Introducing BuilDj: Software Project Definition Format that GNOME deserves

In the GNOME beer event, I had a nice chat with ebassi about the problems around our build configuration system and how things like CMake, SCons and Waf do not get the full picture and do not cover some of the really strange corncercases that autotools supports and therefore, coming up with a solution would be a 1 year work with a team of really experienced engineers.

As stubborn as I am, I decided to prove him wrong so I give you BuilDj:

The Problem

My main problem with our current Autotools situation are these:

  • It is not portable as it encourages strong use of Bash and command line tools which ends up making it really hard to use on a non POSIX system, you know, like that used by 92% of the desktop users, even if the source code itself is perfectly portable.
  • It gets on your way, a lot. Sometimes I refrained from writing some testcases just to avoid to add the Autotools boilerplate.
  • Really bad documented, still.
  • You need to learn M4/Autoconf, Automake, Make and Bash to use it properly, as if learning C, C++ or Vala and worrying about the problem the programmer is trying to solve is not hard enough.
  • None extends it because it's hard to extend.
  • Its hard to read and understand even if you eventually wrote it yourself, makes code refactoring a big pain.
  • You simply can't parse autotools and have an IDE or a continous integration tool to understand what's there.
  • The most important one, it scares peoples away, damaging our mindshare, making potential contributors go away. It drains the fun out of our platform.

Requirements

We need a human+machine friendly project description format, that it's pleasant to the eye when you read it, that it's intuitive enough to let you understand what's going on even if you never saw it before.
A format that gets out of your way!

It should support all of the common tasks a GNOME maintainer does (in-line .pc and .desktop file definition, mkenums, gobject introspection support, cross-compilation support, pkg-config oriented, xdg mimetype registration/definition, integration with intltool), but it should suppor them in a meaningful and unobtrusive way.

It should not be a programming language, but support embedable programming extensions with a well documented API, so that IDEs can integrate it.

My Proposal

 A JSON description format called BuilDj that is build-system agnostic (although its reference implementation is done with Waf)

{
"project":
{
"name": "BuilDj Test",
"version": "0.0.1",
"url": "http://www.codethink.co.uk"
},
"requires":
{
"gtk+-2.0":
{
"type": "package",
"version": "2.14",
"mandatory": "True"
}
},
"targets":
{
"my_shared_lib":
{
"type": "sharedlib",
"tool": "cc",
"input": ["lib.c"],
"version": "1.2.3"
},
"my_gtk_program":
{
"type": "program",
"tool": "cc",
"input": ["gtk_program.c"],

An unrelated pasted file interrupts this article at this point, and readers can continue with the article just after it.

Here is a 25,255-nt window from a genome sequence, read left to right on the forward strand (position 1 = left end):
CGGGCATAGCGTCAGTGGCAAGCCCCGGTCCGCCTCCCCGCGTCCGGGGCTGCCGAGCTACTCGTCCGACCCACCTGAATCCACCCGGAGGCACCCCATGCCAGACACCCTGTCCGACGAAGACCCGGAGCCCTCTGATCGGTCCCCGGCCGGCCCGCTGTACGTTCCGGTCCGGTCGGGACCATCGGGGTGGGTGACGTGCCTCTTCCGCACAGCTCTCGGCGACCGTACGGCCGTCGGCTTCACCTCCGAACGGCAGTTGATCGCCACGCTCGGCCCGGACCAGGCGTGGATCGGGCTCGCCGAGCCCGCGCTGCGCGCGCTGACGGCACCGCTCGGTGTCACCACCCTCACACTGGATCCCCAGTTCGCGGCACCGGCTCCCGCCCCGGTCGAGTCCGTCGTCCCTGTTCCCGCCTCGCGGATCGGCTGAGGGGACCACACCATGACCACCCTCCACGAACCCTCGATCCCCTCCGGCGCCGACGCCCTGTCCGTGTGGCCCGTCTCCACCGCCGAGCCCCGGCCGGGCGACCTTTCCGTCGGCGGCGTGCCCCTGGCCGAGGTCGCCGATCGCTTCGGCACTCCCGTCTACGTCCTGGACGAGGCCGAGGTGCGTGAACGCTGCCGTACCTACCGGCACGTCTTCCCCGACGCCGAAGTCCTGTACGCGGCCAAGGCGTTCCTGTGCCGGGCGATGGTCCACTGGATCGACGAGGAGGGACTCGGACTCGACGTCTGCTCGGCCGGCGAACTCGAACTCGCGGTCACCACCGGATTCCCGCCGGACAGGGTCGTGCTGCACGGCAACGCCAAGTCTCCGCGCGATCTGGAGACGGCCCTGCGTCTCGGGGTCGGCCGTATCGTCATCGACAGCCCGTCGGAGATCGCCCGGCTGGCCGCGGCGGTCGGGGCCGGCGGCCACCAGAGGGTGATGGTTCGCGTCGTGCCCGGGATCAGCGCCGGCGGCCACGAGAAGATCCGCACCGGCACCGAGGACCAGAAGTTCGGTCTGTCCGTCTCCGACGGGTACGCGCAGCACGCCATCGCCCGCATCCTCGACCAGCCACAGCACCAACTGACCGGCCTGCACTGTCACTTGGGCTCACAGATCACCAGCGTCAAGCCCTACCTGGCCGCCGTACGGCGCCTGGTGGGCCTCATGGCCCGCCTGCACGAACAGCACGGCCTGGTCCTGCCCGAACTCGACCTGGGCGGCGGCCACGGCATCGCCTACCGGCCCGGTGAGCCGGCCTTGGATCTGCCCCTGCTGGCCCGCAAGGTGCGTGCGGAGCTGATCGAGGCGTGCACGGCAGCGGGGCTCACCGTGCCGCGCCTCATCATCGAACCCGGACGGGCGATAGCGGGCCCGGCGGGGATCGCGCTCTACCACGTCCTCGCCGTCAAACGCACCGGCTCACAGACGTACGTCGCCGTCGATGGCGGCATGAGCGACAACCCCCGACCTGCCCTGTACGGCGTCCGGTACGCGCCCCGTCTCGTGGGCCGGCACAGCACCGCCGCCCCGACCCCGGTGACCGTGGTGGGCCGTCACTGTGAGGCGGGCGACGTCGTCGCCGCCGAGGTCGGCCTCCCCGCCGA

"uses": ["my_shared_lib"],
"packages": ["gtk+-2.0"]
},
"my_vala_program":
{
"type": "program",
"tool": "vala",
"input": ["vala_program.vala"],
"packages": ["gtk+-2.0"]
}
}

I don't even need to explain what that means right? By the way, this stuff already works, check the git repository.

Currently it is implemented as a waf wscript that parses the project.js json file, I'm not really interested in entering the build system wars but focuing on having a reference implementation of the format.
I choosed waf because it was the only one that offered most of the features I want as an approachable API and it only adds python as a dependency.

Implementations of the format in other systems are more than welcome, but current development will stick to waf in the foreseeable future.

I'm planning to propose and mentor this work as a Summer of Code project so that we can implement the missing basic features and support for a few GNOME apps.

There's a lot of work to do, support for C++, library and function checking, system type sizes, full cross compilation support. We already have some mockups and plans for those, and the waf maintainer has shown himself quite happy to accept patches upstream for the general purpose tools and that make things easier.

Despite the missing features, it surprisingly itches some of my own scratches already.

P.S. Anjuta and MonoDevelop guys, if you're listening, I'd love to get your feedback!

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47 thoughts on “Introducing BuilDj: Software Project Definition Format that GNOME deserves

  1. @Jeff:
    I am, they totally ignored the cross compilation use case in their design. Plus the project generation approach (same used by CMake), means you have to deal with Gyp plus the toolchain you generate with, and you can’t do stuff the other way around (you have to start working with Visual Studio or XCode, and you tweak some bits not supported by CMake or Gyp, and you’ll have to manually change that until a solution is found upstream, been there, done that)